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Kernel 2.6 are expecting the {{{initrd}}} file to be a (compressed) cpio archive, to be uncompressed in a ramdisk, known as ''initramfs''. Debian automatically use initramfs-tools or yaird to create and/or update an appropriate initrd for the system. Kernel 2.6 is expecting the {{{initrd}}} file to be a (compressed) cpio archive, to be uncompressed in a ramdisk, known as ''initramfs''. Debian automatically uses initramfs-tools or yaird to create and/or update an appropriate initrd for the system.
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For example, you can change the driver-policy by setting MODULES=most to MODULES=dep there. This will cause the system to include only the drivers the system is aware of to need (instead of simply including most of them). However, be aware that there is a slightly chance that a needed driver isn't included and your system may fail to boot.
The driver-policy (''MODULES''-option) can be overridden by a file ''driver-policy'' put into /etc/initramfs-tools/conf.d/.
For example, you can change the driver policy by setting MODULES=most to MODULES=dep there. This will cause the system to include only the drivers the system is aware of to need (instead of simply including most of them). However, be aware of a slightly chance that a needed driver isn't included and your system may fail to boot.
The driver policy (''MODULES''-option) can be overridden by a file named ''driver-policy'' put into /etc/initramfs-tools/conf.d/.

Translation(s): English - Français - Italiano


initrd provides the capability to load a RAM disk by the boot loader. This RAM disk can then be mounted as the root file system and programs can be run from it. Afterwards, a new root file system can be mounted from a different device. The previous root (from initrd) is then moved to a directory and can be subsequently unmounted.

initrd is mainly designed to allow system startup to occur in two phases, where the kernel comes up with a minimum set of compiled-in drivers, and where additional modules are loaded from initrd.(abstract from http://www.kernel.org/doc/Documentation/kernel-parameters.txt)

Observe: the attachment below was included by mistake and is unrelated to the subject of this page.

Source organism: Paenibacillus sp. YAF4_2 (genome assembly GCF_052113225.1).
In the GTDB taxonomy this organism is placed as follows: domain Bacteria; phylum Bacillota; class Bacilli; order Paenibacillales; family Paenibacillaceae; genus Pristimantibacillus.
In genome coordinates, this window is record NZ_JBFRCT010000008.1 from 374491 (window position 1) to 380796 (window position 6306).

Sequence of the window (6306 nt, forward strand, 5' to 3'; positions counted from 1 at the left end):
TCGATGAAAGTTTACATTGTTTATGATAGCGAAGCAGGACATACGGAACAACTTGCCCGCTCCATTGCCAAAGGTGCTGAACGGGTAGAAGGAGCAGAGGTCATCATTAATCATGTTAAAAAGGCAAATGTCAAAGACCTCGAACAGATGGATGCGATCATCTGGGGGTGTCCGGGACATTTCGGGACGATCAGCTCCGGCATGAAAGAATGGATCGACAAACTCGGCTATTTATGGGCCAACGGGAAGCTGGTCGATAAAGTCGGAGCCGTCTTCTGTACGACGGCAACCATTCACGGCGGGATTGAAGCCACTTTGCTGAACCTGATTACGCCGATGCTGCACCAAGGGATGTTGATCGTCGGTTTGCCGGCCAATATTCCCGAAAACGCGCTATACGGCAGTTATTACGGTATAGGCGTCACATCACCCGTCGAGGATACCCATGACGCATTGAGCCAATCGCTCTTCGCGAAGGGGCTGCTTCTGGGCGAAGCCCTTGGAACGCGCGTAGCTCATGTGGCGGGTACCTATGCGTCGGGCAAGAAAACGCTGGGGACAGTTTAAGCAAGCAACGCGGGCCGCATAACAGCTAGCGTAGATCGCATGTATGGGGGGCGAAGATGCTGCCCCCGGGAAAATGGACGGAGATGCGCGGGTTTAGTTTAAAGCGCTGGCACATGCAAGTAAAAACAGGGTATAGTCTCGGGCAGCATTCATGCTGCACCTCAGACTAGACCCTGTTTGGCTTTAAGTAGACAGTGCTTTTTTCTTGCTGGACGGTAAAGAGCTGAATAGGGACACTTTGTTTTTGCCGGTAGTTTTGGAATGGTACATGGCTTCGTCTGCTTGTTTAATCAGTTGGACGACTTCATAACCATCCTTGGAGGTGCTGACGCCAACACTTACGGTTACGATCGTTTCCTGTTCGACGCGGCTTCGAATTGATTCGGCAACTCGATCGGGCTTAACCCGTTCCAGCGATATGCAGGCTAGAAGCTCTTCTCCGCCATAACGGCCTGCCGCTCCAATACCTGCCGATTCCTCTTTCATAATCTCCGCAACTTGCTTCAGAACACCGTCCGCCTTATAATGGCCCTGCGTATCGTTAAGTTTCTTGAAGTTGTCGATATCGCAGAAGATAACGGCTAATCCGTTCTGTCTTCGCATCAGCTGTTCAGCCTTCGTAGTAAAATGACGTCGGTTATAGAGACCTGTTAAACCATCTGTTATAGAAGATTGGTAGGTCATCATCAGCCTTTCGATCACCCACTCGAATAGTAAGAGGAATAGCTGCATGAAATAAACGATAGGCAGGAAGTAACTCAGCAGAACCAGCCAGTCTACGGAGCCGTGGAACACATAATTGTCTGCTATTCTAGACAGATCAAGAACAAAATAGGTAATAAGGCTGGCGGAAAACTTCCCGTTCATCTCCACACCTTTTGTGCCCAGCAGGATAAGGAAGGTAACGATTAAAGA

• The initrd files are usually in /boot directory, named /boot/initrd.img-kversion with a /initrd.img being a symbolic link to the latest installed initrd.

  • The typical Debian user should not care about the initrd because it is created automatically at kernel image'd post-installation time. Anyway you can configure the behaviour of this process with the file /etc/kernel-img.conf. Note: If it works, do not touch it.

initrd kernel parameter

The initrd=filename kernel parameter Specify the location of the initial ramdisk (which can be either a plain 2.4's initrd or a 2.6's initramfs).

Initramfs image (kernel >= 2.6)

Kernel 2.6 is expecting the initrd file to be a (compressed) cpio archive, to be uncompressed in a ramdisk, known as initramfs. Debian automatically uses initramfs-tools or yaird to create and/or update an appropriate initrd for the system.

If you're using initramfs-tools, you can configure it and hence change what is put into the initrd by editing /etc/initramfs-tools/initramfs.conf or putting files into /etc/initramfs-tools/conf.d/ overriding /etc/initramfs-tools/initramfs.conf. For example, you can change the driver policy by setting MODULES=most to MODULES=dep there. This will cause the system to include only the drivers the system is aware of to need (instead of simply including most of them). However, be aware of a slightly chance that a needed driver isn't included and your system may fail to boot. The driver policy (MODULES-option) can be overridden by a file named driver-policy put into /etc/initramfs-tools/conf.d/.

Initrd image (kernel <=2.4)

  • {i} kernel 2.4 is now obsolete, legacy initrd too !

Kernel up to 2.4 were expecting the initrd file to be a (compressed) block-disk image (i.e formated as ext2 or minix fs). the initrd was created using mkinitrd.

See Also


CategoryBootProcess